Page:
The fieldsets just defines input values for our model under a header called “Information”. Next we have a list_display attribute, this is so the admin panel will display a list with whatever attributes of the model you wish to display. Next we have list_filter this will create a filter for the model and search_fields will create an search text field.

Above pictures shows what our model will look like in the admin panel. I have outlined in red the search field and filter because if we have not specified them they would not appeared. Also if we didn’t specify the list_display the many objects will just appear as “TopicObject”.

Views

Next we have the views. When creating the views it’s best to think of them as the controller. They control and manage what will be displayed onto the html file. We are just going to keep it simple and make a home page to view links. We will also make it so we can input new Topics for our Topic model.

First we create the form. The form is a way to insert data in form fields and when submitted will be processed and added to the database. We will need to manually create a forms.py file in the app folder and edit it.

The above shows a simple form that will take in a subject field. We already set the default date in the Topic model class so there is no need for a date field. Now we can go on to the views.py file.

In order to set this view up correctly, we need to specify a few attributes at the beginning: the template to be rendered, the model we are using, the form class to be used to handle the data from the POST request, the URL we need to redirect the user to on a successful submit and the success message. We have a get and post who’s primary purpose is to set and obtain the form information. And finally we have the form_valid method which validates the form and saves changes to the object being changed in the database.

Before we get to the template we need to set up the urls for the project. For that we will need to set up the ursl.py file in your project folder(it should be where settings.py was).

In here we tie the new view to a URL. There are many ways of doing this but this is the simplest I was able to learn.

Template

All templates inherit from a base one. This provides the HTML structure for all others, in a very OOP type of fashion. It also specifies blocks, which are areas that can be overridden by children so they can provide custom content for those areas. The templates are mostly html pages with a mix of Django’s template language.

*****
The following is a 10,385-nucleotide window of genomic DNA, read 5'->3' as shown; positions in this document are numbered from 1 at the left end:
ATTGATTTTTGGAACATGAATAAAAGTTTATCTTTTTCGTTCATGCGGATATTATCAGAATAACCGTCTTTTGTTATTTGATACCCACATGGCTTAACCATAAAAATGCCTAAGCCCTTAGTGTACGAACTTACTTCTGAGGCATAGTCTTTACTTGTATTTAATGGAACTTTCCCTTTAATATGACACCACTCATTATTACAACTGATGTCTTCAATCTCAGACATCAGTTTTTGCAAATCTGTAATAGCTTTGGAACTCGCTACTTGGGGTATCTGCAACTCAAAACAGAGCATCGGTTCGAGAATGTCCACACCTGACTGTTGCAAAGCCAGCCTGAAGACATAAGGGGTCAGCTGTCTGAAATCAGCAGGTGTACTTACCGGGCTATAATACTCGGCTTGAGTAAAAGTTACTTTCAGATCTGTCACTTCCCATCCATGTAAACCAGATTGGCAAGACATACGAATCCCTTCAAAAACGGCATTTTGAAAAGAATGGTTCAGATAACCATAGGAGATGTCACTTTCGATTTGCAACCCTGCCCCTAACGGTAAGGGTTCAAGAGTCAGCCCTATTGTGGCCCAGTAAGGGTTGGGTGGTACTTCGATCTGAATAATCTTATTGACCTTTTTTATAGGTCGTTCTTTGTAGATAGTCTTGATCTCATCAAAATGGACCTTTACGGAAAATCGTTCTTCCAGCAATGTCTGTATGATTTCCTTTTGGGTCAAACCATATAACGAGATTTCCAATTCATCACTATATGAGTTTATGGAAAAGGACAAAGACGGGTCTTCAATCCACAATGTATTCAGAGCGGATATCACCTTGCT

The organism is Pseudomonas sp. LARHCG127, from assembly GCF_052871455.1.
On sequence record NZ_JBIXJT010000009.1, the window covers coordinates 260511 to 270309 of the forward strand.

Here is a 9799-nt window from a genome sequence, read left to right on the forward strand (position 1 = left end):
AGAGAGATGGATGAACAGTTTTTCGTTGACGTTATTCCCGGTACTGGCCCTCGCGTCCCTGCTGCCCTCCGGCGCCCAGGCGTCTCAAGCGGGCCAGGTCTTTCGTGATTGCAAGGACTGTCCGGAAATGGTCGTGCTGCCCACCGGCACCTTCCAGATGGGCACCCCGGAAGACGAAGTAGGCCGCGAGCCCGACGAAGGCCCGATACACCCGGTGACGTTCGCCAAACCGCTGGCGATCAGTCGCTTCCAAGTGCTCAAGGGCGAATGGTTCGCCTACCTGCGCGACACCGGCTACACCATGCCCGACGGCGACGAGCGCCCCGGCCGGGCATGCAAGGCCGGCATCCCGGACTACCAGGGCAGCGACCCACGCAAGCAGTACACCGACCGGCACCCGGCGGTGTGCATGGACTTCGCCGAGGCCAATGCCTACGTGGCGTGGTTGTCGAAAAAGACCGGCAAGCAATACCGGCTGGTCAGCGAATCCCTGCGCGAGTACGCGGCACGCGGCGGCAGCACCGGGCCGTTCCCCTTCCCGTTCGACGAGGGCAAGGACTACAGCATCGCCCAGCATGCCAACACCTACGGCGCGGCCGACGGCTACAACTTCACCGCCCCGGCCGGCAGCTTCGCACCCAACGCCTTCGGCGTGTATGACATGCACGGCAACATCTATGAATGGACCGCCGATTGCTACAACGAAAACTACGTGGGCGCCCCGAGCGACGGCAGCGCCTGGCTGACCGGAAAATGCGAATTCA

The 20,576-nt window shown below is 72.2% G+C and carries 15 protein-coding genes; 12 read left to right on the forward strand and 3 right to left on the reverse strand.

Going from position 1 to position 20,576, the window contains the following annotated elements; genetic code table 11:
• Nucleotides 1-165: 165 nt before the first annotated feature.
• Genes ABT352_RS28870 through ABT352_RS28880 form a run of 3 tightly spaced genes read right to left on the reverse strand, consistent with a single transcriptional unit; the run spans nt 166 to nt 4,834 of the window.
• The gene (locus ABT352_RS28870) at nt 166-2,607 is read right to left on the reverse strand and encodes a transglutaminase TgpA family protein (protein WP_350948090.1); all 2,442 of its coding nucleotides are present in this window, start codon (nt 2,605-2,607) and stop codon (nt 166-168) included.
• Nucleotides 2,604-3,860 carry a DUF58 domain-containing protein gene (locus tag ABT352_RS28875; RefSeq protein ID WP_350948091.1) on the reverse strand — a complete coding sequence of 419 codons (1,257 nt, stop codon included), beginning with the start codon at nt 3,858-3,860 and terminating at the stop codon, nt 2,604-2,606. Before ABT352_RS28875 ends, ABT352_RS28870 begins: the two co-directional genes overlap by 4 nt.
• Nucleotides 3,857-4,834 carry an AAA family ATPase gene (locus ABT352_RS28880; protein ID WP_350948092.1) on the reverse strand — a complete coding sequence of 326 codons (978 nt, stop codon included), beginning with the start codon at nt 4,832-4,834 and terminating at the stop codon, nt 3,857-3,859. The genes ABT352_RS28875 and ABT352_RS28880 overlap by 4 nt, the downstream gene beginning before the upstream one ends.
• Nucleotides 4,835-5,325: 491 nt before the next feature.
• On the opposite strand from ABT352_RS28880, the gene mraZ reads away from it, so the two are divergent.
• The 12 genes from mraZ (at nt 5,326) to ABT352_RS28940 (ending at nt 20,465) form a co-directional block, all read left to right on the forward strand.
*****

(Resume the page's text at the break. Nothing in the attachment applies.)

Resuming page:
The above picture is a base.html file located in the app/template/app folder(This was created manually). You will need to specify your templates like this so Django may not confuse a base.html in another app.
 The static tag so that we can get easy access to the static path without hardcoding it in the template by using {% static … %}. The code in the special {% … %} sections is code that defines logic. The code in the special {{ … }} represents variables that will be rendered on the page.

This will be our template for our TopicHomeView. We extend the base.html and override the page-content block with what we want to show on the page. We use the template language to create an if statement to check for success messages and show them. We then create a form by using the form.as_p which renders our form automatically. This sets all the necessary fields for us. Note the csrf_token, this is rendered into a token by Django and will become part of the data sent to the server on submission.

When we run the server and go to localhost:8000/home we will see that our new page is working perfectly.

Conclusion

That is a walkthrough of a simple way to use Django and it’s functionalities. Of course this isn’t all Django has to offer and there are plenty more to learn. You can always check on django’s website for their documentation. They provide explanations and examples of the many modules in Django. As you work more with Django you will find trends and adapt them or piece them together to create even bigger applications. This concludes the walkthrough for Django and next time I will go on over to Lua.